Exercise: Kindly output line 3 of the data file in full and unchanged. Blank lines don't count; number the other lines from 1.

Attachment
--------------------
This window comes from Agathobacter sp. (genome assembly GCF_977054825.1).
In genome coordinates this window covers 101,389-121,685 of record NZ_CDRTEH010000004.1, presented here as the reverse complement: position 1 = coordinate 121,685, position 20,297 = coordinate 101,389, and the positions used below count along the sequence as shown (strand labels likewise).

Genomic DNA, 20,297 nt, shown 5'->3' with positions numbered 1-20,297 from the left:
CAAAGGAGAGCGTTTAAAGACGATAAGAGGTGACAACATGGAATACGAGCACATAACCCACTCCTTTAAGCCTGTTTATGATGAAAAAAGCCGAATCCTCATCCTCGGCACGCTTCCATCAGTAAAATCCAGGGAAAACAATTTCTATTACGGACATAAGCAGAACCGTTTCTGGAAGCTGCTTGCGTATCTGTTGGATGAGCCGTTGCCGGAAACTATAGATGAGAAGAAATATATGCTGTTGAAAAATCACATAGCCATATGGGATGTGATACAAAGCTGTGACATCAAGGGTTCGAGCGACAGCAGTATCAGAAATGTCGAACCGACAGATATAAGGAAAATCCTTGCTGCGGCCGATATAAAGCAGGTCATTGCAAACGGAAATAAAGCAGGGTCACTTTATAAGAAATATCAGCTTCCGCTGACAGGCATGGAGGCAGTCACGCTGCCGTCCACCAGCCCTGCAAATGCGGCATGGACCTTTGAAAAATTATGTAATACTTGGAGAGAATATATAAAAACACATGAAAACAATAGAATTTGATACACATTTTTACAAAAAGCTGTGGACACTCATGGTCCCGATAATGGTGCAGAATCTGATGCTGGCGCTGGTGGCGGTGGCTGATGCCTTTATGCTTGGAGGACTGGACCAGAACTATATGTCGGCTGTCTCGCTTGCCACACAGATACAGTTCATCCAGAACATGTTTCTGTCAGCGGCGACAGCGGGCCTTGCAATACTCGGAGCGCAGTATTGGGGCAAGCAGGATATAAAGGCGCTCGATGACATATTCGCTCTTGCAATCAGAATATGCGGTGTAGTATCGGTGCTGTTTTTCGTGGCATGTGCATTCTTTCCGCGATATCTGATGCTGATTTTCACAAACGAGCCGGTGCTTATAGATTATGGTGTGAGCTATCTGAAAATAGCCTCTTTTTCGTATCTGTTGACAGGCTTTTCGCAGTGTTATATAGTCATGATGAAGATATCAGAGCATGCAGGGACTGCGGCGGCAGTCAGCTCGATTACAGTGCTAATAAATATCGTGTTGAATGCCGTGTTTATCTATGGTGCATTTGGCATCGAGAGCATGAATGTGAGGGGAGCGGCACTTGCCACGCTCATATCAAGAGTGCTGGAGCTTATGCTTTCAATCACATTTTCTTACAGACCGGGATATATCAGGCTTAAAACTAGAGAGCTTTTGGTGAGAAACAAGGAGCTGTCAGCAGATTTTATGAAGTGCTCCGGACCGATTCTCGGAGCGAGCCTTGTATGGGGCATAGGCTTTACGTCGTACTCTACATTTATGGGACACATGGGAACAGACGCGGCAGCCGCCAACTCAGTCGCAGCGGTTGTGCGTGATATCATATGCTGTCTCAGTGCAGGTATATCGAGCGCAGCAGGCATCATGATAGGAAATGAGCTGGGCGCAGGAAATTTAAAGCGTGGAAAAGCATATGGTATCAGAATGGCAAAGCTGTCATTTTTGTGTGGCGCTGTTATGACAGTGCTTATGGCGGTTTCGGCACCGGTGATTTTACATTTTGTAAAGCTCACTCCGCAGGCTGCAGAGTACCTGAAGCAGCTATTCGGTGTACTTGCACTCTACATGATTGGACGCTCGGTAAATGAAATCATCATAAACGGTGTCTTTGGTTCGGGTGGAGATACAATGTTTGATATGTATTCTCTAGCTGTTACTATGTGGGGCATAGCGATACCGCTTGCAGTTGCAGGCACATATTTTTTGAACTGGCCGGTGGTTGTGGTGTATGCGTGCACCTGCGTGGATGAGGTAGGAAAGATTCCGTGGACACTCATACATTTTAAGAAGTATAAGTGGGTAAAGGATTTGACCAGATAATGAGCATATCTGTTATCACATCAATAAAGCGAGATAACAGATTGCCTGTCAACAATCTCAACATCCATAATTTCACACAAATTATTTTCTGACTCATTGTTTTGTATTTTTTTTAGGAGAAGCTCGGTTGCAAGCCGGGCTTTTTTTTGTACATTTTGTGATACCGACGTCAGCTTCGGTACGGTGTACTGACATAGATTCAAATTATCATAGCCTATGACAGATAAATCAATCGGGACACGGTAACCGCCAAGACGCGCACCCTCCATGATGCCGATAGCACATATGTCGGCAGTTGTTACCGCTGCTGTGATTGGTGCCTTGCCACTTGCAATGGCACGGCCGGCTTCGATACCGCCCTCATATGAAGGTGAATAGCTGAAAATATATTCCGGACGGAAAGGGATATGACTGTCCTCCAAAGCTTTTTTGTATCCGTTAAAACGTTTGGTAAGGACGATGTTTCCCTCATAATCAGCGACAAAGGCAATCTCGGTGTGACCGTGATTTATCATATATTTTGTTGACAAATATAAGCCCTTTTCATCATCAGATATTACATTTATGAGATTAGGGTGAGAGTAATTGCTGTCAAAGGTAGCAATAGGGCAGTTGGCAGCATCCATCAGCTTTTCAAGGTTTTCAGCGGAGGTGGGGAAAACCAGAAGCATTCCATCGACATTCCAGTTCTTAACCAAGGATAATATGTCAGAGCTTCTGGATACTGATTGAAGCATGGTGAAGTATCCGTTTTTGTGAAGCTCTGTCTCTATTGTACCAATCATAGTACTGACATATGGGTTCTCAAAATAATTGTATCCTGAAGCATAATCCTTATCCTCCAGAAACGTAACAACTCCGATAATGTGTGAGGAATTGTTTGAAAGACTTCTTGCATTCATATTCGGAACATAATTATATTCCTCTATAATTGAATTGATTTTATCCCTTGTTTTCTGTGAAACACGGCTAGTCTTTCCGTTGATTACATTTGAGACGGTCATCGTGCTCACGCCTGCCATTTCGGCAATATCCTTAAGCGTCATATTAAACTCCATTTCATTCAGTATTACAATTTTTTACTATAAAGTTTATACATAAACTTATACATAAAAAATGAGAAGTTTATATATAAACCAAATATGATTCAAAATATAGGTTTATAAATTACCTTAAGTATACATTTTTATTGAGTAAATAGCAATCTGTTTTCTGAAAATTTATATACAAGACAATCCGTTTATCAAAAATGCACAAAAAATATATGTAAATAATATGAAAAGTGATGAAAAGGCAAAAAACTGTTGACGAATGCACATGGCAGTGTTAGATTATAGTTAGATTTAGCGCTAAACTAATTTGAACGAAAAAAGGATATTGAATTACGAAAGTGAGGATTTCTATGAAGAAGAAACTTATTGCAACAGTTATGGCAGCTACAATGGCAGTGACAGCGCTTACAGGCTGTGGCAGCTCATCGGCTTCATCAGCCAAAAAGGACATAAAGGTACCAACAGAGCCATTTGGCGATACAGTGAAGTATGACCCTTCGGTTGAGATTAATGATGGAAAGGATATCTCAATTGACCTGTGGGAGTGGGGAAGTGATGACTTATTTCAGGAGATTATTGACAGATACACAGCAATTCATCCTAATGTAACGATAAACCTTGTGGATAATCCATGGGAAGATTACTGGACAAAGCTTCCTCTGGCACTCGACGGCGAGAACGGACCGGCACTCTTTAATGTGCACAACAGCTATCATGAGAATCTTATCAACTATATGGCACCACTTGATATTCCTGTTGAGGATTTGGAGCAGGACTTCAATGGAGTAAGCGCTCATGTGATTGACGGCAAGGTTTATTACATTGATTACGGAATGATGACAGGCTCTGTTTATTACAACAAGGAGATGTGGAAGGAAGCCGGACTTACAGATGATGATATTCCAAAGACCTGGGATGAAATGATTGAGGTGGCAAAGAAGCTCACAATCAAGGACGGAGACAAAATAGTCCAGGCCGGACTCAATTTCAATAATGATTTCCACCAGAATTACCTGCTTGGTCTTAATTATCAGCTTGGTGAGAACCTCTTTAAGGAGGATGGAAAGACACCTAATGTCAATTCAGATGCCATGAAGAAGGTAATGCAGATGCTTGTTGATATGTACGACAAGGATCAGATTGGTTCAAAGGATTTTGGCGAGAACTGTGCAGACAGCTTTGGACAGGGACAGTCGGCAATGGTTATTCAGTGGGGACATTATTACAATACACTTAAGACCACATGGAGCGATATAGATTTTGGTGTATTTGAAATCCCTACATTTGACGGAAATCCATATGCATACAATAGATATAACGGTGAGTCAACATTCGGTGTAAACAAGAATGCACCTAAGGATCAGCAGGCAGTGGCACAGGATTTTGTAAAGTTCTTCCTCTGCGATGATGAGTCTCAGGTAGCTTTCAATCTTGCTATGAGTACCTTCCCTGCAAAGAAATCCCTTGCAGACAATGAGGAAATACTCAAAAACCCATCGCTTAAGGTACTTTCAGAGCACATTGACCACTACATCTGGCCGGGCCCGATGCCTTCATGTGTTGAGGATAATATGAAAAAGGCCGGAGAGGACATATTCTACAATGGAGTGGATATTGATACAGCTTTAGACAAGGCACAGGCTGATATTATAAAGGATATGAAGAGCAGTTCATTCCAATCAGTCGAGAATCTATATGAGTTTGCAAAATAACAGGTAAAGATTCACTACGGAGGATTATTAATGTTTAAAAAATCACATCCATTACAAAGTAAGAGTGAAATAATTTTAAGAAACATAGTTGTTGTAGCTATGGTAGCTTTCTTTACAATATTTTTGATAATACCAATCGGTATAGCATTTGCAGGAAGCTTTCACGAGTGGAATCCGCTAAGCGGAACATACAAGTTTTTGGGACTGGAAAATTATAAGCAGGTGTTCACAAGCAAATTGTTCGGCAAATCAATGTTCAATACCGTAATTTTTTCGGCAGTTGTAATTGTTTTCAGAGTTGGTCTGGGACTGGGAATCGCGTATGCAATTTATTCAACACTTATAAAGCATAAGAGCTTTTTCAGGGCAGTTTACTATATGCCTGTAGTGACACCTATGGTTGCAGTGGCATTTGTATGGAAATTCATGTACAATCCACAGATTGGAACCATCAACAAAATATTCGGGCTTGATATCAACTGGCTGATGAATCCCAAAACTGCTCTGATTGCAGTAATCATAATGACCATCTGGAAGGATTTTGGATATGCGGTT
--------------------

Genomic DNA, 20,297 nt, shown 5'->3' with positions numbered 1-20,297 from the left: